keepCloseAcc neighbours
      = (average $ map relX neighbours
        ,average $ map relY neighbours)

Very straightforward — head towards the average centre of the nearby boids. Obviously there will be tension between the second rule (avoid hitting boids) and the third rule (stay near them). You will see boids jostling around a bit in the flock because of this. There is a fourth rule that I have taken from the occoids example — a slowly changing bias angle to make the flocks head roughly in the same direction. This involves some state-passing and thus I have incorporated it with the definition of the boid:

boid :: Chanout BoidVel -> Chanin [BoidNeighbour] -> BoidVel -> CHP ()
boid out input = boid' (0, 0)
    boid' (biasCount, biasAngle) cur
      = do writeChannel out cur
           possibleNeighbours <- readChannel input
           let neighbours = possibleNeighbours `within` 0.05
               -- Every 100 frames, tweak the bias:
               (biasCount', biasAngle')
                 | biasCount == 100 = (0, biasAngle + 0.5)
                 | otherwise = (succ biasCount, biasAngle)
               (idealAccX, idealAccY)
                 = (meanVelocityAcc neighbours cur */ 8 )
                     *+* (repulsionAcc neighbours */ 4)
                     *+* (keepCloseAcc neighbours */ 30)
                     *+* ((cos biasAngle, sin biasAngle) */ 10000)
               new = limit $ BoidVel {velX = velX cur + (idealAccX/5)
                                     ,velY = velY cur + (idealAccY/5)
           boid' (biasCount', biasAngle') new

The definition for idealAccX and idealAccY combines all the rules together. The seemingly magic numbers in the weighting (and throughout these rules) are tweaked parameters that I have taken directly from the occoids source. The limit function crudely limits the boid’s velocity:

    speedLimit = 0.007

    -- Stop the boids from speeding up crazily by limiting their maximum speed:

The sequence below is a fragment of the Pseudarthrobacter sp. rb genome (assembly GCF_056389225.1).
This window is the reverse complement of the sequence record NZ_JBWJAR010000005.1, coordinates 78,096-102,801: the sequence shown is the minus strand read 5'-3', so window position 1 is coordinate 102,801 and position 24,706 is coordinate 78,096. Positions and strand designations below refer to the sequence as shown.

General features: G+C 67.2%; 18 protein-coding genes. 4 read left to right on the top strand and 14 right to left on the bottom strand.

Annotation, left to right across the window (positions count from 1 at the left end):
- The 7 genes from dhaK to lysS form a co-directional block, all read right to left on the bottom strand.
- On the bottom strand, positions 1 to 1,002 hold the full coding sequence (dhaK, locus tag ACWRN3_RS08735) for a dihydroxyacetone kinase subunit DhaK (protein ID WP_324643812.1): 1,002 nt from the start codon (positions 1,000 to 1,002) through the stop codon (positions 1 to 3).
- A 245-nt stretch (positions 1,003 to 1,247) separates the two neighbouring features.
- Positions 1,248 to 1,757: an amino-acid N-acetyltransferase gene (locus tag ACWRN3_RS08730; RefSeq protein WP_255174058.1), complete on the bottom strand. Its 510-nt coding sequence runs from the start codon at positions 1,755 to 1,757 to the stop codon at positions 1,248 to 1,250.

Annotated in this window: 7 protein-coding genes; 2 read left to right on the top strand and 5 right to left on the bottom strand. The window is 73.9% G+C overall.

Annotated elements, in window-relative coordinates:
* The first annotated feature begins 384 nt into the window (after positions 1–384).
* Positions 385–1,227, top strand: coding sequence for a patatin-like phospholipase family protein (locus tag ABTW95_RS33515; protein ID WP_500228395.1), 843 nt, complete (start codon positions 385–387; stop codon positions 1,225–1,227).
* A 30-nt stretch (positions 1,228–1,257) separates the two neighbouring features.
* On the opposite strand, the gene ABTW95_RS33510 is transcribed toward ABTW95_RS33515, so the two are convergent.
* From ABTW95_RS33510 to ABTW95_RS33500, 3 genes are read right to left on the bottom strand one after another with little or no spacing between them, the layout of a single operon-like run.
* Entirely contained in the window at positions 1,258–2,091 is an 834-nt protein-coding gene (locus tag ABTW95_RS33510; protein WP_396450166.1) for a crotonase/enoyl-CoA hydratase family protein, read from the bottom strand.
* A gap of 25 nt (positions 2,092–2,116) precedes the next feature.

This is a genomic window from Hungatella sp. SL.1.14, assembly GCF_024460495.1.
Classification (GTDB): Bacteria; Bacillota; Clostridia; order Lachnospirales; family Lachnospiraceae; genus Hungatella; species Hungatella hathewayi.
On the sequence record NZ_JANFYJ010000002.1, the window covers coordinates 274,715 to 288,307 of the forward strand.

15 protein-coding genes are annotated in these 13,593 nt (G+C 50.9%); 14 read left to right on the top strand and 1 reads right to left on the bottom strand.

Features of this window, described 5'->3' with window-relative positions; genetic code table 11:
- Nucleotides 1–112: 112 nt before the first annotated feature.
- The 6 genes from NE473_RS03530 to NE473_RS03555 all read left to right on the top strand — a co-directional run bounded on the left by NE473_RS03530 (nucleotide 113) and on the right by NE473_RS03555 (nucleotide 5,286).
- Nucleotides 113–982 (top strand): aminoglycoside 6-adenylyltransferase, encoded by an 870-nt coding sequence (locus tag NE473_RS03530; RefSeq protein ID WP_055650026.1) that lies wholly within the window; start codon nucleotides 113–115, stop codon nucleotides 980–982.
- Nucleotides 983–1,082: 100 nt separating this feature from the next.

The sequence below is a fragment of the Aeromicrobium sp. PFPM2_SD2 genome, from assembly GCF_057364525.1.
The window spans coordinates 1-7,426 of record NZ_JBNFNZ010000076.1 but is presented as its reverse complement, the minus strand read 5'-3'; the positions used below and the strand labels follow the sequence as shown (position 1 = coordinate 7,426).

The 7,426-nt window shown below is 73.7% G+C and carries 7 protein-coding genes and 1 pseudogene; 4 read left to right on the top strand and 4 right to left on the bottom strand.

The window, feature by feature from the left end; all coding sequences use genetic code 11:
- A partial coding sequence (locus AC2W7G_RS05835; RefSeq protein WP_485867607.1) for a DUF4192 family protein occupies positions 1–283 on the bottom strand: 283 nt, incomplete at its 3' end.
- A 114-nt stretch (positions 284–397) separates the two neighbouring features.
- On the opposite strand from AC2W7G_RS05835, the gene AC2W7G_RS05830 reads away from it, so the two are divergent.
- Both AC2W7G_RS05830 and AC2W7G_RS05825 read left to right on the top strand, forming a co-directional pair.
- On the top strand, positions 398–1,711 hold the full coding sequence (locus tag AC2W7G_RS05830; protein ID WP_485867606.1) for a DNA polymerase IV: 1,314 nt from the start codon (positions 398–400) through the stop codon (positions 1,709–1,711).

limit v@(BoidVel vx vy)
      | sq vx + sq vy > speedLimit * speedLimit
        = let slowdown = (speedLimit * speedLimit) / (sq vx + sq vy)
          in BoidVel (slowdown * vx) (slowdown * vy)
      | otherwise = v

That’s all we need to implement our boids. You can get all this source with the command:

darcs get --tag p4c http://patch-tag.com/r/twistedsquare/chp-boids chp-boids-p4c

If you compile and run the program, you’ll be able to see the boids flocking together from random start positions. Close the window and re-run to see it happen again from different start positions. I quickly recorded a short video of one instance of the flocking:

Choose from WMV format (suitable for Windows) or MPEG format (suitable for Linux, etc).

David A. Wheeler’s sloccount says that we have written 142 lines of Haskell code to implement the boids concurrently, which is not too bad. It works — but you may wonder if it gets faster should you have multiple cores available. I aim to find out in the next part of the guide.

Categories: Boids, Guides
  1. September 14, 2009 at 5:04 pm

    Just a small suggestion: You could define an instance (Num a, Num b) => Num (a,b). Then you can work with tuples as if they are numbers, so you can replace (*/) and (*+*) by just (/) and (+). Another option is to use the AC-vector package.

  2. February 1, 2010 at 3:51 pm

    Hi Neil,

    The darcs get commands here don’t seem to work?


  3. February 5, 2010 at 6:19 pm

    It seems that patch-tag changed the URL format a little while ago. I’ve fixed all the URLs in the boids guides that I could find.